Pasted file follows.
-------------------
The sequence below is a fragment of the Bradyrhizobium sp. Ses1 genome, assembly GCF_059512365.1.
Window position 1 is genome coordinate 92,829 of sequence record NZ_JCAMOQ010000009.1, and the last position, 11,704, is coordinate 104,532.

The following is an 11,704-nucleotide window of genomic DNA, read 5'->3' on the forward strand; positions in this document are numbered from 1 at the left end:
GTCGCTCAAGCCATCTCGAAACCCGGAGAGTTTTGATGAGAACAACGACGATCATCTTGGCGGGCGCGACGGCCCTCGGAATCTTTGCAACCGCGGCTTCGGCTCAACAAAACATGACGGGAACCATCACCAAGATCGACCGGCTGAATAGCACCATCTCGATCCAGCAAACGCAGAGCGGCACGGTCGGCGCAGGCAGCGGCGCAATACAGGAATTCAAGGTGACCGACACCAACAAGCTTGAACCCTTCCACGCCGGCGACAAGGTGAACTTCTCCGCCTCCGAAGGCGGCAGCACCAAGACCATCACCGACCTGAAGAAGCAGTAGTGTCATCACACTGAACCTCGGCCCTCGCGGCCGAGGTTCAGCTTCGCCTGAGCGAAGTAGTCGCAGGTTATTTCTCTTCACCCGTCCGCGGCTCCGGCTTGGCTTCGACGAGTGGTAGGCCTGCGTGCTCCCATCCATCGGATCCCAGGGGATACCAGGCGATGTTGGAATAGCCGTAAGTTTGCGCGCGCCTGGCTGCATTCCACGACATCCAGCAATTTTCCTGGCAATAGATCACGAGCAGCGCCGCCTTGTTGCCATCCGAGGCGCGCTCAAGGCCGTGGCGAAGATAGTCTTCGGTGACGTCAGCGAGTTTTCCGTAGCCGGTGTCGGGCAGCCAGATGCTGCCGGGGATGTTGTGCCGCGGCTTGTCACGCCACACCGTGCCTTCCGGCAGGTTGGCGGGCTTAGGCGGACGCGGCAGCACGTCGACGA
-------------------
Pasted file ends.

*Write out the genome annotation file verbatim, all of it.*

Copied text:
The sequence below is a fragment of the Bradyrhizobium sp. Ses1 genome, assembly GCF_059512365.1.
Window position 1 is genome coordinate 92,829 of sequence record NZ_JCAMOQ010000009.1, and the last position, 11,704, is coordinate 104,532.

The following is an 11,704-nucleotide window of genomic DNA, read 5'->3' on the forward strand; positions in this document are numbered from 1 at the left end:
GTCGCTCAAGCCATCTCGAAACCCGGAGAGTTTTGATGAGAACAACGACGATCATCTTGGCGGGCGCGACGGCCCTCGGAATCTTTGCAACCGCGGCTTCGGCTCAACAAAACATGACGGGAACCATCACCAAGATCGACCGGCTGAATAGCACCATCTCGATCCAGCAAACGCAGAGCGGCACGGTCGGCGCAGGCAGCGGCGCAATACAGGAATTCAAGGTGACCGACACCAACAAGCTTGAACCCTTCCACGCCGGCGACAAGGTGAACTTCTCCGCCTCCGAAGGCGGCAGCACCAAGACCATCACCGACCTGAAGAAGCAGTAGTGTCATCACACTGAACCTCGGCCCTCGCGGCCGAGGTTCAGCTTCGCCTGAGCGAAGTAGTCGCAGGTTATTTCTCTTCACCCGTCCGCGGCTCCGGCTTGGCTTCGACGAGTGGTAGGCCTGCGTGCTCCCATCCATCGGATCCCAGGGGATACCAGGCGATGTTGGAATAGCCGTAAGTTTGCGCGCGCCTGGCTGCATTCCACGACATCCAGCAATTTTCCTGGCAATAGATCACGAGCAGCGCCGCCTTGTTGCCATCCGAGGCGCGCTCAAGGCCGTGGCGAAGATAGTCTTCGGTGACGTCAGCGAGTTTTCCGTAGCCGGTGTCGGGCAGCCAGATGCTGCCGGGGATGTTGTGCCGCGGCTTGTCACGCCACACCGTGCCTTCCGGCAGGTTGGCGGGCTTAGGCGGACGCGGCAGCACGTCGACGA